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May 18, 1984

Hospitalizations for Pelvic Inflammatory Disease: Epidemiology and Trends in the United States, 1975 to 1981

Author Affiliations

From the Division of Sexually Transmitted Diseases, Center for Prevention Services, Centers for Disease Control, Atlanta (Drs Washington and Cates, and Mr Zaidi); and the Andrew W. Mellon Program in Clinical Epidemiology, Institute for Health Policy Studies, University of California School of Medicine, San Francisco (Dr Washington).

JAMA. 1984;251(19):2529-2533. doi:10.1001/jama.1984.03340430027023

To assess trends in hospitalizations for pelvic inflammatory disease (PID) in the United States for 1975 through 1981, we analyzed data from the Hospital Discharge Survey conducted by the National Center for Health Statistics. Overall, both the estimated number and rate of hospitalizations for PID among women aged 15 to 44 years rose slightly. For the seven-year period, an estimated average of 267,200 women were hospitalized annually for PID, with hospitalization rates averaging 5.3 per 1,000 women. Risk of hospitalization for PID was greatest among women in their 20s. Divorced or separated women were considerably more likely to have been hospitalized than single or married women. Although nonwhite women had estimated average rate 2.5 times higher than for white women, the trend of hospitalizations for PID among nonwhite women appeared relatively stable while the trend among young white women showed measurable increases.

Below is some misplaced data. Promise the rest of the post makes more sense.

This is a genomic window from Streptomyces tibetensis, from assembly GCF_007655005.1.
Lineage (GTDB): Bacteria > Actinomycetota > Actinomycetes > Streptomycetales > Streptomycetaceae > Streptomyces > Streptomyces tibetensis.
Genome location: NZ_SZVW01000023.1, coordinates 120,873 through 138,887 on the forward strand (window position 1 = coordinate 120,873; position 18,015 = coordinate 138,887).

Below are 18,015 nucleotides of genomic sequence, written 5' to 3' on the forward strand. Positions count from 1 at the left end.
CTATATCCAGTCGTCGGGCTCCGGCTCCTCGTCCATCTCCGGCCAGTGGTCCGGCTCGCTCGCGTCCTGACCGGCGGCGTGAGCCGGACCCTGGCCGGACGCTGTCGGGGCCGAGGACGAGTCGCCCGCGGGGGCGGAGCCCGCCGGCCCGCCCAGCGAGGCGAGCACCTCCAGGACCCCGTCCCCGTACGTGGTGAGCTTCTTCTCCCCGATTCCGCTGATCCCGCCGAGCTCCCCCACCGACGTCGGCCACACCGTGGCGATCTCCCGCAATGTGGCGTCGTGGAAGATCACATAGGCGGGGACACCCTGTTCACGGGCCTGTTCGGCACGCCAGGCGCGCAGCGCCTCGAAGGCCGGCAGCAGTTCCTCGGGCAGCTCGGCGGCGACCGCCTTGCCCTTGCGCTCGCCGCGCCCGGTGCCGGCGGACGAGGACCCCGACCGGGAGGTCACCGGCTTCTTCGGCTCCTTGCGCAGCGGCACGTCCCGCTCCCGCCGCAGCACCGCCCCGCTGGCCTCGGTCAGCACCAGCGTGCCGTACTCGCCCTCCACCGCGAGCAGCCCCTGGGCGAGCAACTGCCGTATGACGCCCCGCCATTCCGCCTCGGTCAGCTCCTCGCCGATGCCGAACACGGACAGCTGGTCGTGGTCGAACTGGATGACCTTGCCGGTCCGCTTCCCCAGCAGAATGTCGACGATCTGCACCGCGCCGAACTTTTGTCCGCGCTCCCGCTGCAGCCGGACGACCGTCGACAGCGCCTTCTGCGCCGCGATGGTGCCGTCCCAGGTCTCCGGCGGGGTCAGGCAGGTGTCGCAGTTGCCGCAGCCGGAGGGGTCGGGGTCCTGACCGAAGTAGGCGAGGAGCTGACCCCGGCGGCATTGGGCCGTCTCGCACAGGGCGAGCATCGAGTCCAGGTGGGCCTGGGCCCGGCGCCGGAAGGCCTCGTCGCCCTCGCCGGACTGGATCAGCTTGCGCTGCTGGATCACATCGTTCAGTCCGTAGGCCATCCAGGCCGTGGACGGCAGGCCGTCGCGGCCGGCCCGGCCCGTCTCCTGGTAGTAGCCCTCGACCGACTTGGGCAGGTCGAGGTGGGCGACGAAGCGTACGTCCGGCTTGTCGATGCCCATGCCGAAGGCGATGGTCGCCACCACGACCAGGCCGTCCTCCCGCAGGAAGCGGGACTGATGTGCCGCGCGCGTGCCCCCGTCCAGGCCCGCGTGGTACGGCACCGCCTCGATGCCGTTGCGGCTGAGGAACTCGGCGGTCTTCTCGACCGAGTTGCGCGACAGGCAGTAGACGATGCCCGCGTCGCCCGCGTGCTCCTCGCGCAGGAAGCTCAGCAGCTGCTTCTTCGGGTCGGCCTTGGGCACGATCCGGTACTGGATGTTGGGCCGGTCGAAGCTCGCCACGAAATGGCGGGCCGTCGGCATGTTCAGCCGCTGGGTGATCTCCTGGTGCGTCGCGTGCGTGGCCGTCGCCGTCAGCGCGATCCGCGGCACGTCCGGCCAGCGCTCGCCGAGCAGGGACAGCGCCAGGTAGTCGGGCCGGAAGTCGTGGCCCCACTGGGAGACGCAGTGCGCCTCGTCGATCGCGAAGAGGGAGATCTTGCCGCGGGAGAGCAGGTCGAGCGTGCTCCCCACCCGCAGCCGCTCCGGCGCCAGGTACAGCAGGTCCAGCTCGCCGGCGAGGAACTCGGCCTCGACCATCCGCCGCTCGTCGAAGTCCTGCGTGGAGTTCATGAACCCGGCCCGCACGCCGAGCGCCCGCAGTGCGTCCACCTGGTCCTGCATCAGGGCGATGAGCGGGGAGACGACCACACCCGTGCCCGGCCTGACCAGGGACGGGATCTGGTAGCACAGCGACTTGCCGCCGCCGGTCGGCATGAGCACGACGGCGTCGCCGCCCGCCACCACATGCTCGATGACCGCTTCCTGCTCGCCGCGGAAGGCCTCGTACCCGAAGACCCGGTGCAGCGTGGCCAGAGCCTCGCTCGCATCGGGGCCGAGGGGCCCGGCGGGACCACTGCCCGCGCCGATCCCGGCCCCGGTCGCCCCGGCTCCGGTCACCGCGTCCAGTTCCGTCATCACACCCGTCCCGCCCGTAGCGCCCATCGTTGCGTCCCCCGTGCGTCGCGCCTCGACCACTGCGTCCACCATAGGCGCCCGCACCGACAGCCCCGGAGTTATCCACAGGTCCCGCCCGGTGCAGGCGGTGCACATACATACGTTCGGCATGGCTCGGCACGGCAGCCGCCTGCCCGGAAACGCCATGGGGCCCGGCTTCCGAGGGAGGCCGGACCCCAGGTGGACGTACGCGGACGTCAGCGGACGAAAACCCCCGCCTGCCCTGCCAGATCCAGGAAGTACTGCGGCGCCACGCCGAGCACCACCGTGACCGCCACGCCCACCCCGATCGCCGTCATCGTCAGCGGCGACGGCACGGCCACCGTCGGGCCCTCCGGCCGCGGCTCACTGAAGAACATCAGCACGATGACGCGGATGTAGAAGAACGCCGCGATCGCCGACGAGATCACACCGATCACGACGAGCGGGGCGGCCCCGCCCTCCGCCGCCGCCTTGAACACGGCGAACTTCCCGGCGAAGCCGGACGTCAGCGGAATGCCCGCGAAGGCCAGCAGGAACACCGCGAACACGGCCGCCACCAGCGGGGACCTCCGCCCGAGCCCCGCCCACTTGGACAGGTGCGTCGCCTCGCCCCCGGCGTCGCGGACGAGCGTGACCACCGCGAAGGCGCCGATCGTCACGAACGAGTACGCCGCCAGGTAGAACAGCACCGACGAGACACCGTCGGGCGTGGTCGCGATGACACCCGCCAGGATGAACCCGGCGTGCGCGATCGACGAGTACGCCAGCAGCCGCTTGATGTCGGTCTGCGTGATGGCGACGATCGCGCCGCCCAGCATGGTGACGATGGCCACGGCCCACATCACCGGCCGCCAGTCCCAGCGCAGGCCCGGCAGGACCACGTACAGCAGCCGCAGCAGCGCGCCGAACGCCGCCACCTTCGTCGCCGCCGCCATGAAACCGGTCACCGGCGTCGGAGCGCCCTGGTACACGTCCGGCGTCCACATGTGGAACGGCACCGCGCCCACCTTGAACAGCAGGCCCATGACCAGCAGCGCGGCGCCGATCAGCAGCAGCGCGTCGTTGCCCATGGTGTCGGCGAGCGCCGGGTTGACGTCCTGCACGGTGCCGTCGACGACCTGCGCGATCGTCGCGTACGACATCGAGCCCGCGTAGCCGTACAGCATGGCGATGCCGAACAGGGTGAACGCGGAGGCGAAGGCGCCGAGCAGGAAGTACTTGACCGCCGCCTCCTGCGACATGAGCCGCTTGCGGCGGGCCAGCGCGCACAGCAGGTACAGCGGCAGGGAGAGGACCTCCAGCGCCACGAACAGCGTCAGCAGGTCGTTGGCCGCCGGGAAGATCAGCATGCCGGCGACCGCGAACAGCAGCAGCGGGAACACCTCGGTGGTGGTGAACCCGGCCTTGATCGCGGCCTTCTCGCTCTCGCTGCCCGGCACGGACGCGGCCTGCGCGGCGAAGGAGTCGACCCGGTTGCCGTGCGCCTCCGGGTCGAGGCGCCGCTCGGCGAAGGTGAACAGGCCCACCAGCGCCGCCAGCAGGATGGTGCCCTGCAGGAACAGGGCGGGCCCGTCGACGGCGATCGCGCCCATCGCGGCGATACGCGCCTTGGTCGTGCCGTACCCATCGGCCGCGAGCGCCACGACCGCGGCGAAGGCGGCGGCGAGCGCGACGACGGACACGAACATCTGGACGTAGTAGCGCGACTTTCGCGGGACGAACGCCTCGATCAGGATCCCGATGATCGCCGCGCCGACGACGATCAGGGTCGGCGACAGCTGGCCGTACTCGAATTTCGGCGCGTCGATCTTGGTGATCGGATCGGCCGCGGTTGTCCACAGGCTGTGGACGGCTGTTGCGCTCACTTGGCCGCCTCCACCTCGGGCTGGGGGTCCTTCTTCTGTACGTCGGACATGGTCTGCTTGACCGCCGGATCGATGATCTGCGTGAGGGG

(JAMA 1984;251:2529-2533)